princeWas it really pain, not opioids, that killed Prince? That’s an argument being advanced in the media– it’s an epidemic of pain, ‘criminally’ undertreated, that we have to address– not the medications themselves.

This is not a new argument. We heard it a lot a couple decades back, from advocates for stronger opioids to treat chronic pain. It was persuasive. Of course, at that time we weren’t as aware of the risks (and their consequences) that would follow.

About Prince:  We don’t actually know much about his death as of this writing, other than it was officially attributed to unintentional overdose on opioids. We’ve read that he was a long-time prescription opiate user who suffered from hip and other pain. Somehow he apparently moved on to fentanyl, a medication notorious for overdose risk. We don’t know how recently that happened, or whether the fentanyl was prescribed by a physician or obtained by other means. We know little about his mental state at the time of the OD, other than he’d apparently been staying up very late and working.

But we do know, because that’s been confirmed, that the opioids were responsible for his death. As tired or sleep-deprived or in pain as he might have been that night, if he hadn’t taken the drugs, would he still be alive? According to medical evidence, yes. He could have sought more intensive treatment, or help for a drug problem. He was in the Twin Cities, which is Ground Central for that sort of thing.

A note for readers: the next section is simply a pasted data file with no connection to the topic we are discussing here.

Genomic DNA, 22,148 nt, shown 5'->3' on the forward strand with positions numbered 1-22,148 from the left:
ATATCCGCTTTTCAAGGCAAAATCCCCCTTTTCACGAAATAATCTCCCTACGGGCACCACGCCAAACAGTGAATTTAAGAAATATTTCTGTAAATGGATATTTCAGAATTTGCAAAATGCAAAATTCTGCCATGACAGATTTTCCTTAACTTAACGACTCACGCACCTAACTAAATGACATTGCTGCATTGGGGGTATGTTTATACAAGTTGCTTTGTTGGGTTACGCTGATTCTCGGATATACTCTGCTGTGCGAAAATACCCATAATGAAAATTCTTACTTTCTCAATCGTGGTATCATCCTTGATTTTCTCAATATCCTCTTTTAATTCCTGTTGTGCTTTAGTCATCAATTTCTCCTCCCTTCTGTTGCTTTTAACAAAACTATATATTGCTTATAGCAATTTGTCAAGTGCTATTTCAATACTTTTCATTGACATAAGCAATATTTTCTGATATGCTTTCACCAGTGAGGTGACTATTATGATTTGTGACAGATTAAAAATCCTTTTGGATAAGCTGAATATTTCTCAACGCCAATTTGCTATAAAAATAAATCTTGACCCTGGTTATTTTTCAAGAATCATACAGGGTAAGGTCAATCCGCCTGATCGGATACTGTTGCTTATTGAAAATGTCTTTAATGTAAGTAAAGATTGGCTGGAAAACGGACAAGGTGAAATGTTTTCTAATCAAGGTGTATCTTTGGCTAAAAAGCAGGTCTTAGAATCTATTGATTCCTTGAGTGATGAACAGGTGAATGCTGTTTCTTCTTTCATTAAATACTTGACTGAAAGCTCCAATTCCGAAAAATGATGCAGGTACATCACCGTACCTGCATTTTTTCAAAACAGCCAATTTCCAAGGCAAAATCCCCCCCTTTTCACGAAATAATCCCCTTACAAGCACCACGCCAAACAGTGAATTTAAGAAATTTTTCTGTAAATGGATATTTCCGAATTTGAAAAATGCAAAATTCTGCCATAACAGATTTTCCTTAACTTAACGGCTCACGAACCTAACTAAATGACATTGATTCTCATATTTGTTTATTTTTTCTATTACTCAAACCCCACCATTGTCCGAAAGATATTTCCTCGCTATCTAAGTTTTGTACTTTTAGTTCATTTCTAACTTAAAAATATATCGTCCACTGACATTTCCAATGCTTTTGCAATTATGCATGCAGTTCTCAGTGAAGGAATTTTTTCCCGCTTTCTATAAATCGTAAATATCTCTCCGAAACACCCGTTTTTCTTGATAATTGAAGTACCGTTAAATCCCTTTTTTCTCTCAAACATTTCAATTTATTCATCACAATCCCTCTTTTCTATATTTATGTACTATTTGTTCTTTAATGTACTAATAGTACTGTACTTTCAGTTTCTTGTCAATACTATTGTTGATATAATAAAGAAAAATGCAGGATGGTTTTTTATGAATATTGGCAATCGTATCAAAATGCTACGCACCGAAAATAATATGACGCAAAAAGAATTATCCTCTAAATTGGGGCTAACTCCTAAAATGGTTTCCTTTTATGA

But fentanyl took away the choice– apparently while help was on the way.

It could be that, like so many patients, he’d used it in the past with apparent success. Overdose can be unpredictable. Also, we’re assuming he knew it was fentanyl, because sometimes users don’t– it comes disguised as something else– Vicodin for instance.

By the way, I was surprised to discover that Americans consume 99% of the world’s hydrocodone.  Somehow that seems unfair. Don’t other countries need some? Don’t they have pain to alleviate?

We don’t want to fall into the trap of focusing on the underlying problems and neglecting the obvious. That’s what  defense attorneys do when they argue for their clients on the basis of an unhappy childhood (or in that one notable case, “affluenza”).  It’s tempting to blame Prince’s pain on dancing in high heels, or on being only 5’2″ tall, which is probably what motivated him to wear them in the first place. All contributors, and yet…

Without that dose of fentanyl, he’s still breathing.


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